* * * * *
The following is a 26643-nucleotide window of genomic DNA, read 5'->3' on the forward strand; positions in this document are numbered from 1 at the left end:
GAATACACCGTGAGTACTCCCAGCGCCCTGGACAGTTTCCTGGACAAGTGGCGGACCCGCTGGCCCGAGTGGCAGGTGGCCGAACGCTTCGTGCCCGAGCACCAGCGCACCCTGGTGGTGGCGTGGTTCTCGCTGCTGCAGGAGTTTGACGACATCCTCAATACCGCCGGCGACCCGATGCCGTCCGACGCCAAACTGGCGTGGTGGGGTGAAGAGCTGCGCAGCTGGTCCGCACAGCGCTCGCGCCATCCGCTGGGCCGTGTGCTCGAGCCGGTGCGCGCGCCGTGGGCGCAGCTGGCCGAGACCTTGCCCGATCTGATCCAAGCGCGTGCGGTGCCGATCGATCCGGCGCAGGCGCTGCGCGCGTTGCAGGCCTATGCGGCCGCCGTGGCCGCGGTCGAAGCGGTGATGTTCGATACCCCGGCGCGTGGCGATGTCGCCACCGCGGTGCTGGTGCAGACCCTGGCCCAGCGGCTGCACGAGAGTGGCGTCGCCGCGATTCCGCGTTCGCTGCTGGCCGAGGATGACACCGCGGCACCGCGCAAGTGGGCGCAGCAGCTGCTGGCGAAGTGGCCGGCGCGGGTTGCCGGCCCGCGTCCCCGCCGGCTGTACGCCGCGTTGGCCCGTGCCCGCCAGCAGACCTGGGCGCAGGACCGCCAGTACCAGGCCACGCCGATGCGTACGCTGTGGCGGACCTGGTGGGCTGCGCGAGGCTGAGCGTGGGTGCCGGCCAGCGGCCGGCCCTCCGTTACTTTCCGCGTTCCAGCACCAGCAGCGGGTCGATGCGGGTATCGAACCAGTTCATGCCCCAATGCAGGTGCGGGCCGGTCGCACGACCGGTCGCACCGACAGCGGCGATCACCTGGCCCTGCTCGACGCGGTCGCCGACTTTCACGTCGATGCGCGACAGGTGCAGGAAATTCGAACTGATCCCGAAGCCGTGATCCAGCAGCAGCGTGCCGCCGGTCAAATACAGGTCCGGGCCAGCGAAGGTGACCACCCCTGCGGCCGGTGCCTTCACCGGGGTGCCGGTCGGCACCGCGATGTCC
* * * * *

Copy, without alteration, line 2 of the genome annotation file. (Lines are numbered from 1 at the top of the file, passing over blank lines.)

GAATACACCGTGAGTACTCCCAGCGCCCTGGACAGTTTCCTGGACAAGTGGCGGACCCGCTGGCCCGAGTGGCAGGTGGCCGAACGCTTCGTGCCCGAGCACCAGCGCACCCTGGTGGTGGCGTGGTTCTCGCTGCTGCAGGAGTTTGACGACATCCTCAATACCGCCGGCGACCCGATGCCGTCCGACGCCAAACTGGCGTGGTGGGGTGAAGAGCTGCGCAGCTGGTCCGCACAGCGCTCGCGCCATCCGCTGGGCCGTGTGCTCGAGCCGGTGCGCGCGCCGTGGGCGCAGCTGGCCGAGACCTTGCCCGATCTGATCCAAGCGCGTGCGGTGCCGATCGATCCGGCGCAGGCGCTGCGCGCGTTGCAGGCCTATGCGGCCGCCGTGGCCGCGGTCGAAGCGGTGATGTTCGATACCCCGGCGCGTGGCGATGTCGCCACCGCGGTGCTGGTGCAGACCCTGGCCCAGCGGCTGCACGAGAGTGGCGTCGCCGCGATTCCGCGTTCGCTGCTGGCCGAGGATGACACCGCGGCACCGCGCAAGTGGGCGCAGCAGCTGCTGGCGAAGTGGCCGGCGCGGGTTGCCGGCCCGCGTCCCCGCCGGCTGTACGCCGCGTTGGCCCGTGCCCGCCAGCAGACCTGGGCGCAGGACCGCCAGTACCAGGCCACGCCGATGCGTACGCTGTGGCGGACCTGGTGGGCTGCGCGAGGCTGAGCGTGGGTGCCGGCCAGCGGCCGGCCCTCCGTTACTTTCCGCGTTCCAGCACCAGCAGCGGGTCGATGCGGGTATCGAACCAGTTCATGCCCCAATGCAGGTGCGGGCCGGTCGCACGACCGGTCGCACCGACAGCGGCGATCACCTGGCCCTGCTCGACGCGGTCGCCGACTTTCACGTCGATGCGCGACAGGTGCAGGAAATTCGAACTGATCCCGAAGCCGTGATCCAGCAGCAGCGTGCCGCCGGTCAAATACAGGTCCGGGCCAGCGAAGGTGACCACCCCTGCGGCCGGTGCCTTCACCGGGGTGCCGGTCGGCACCGCGATGTCC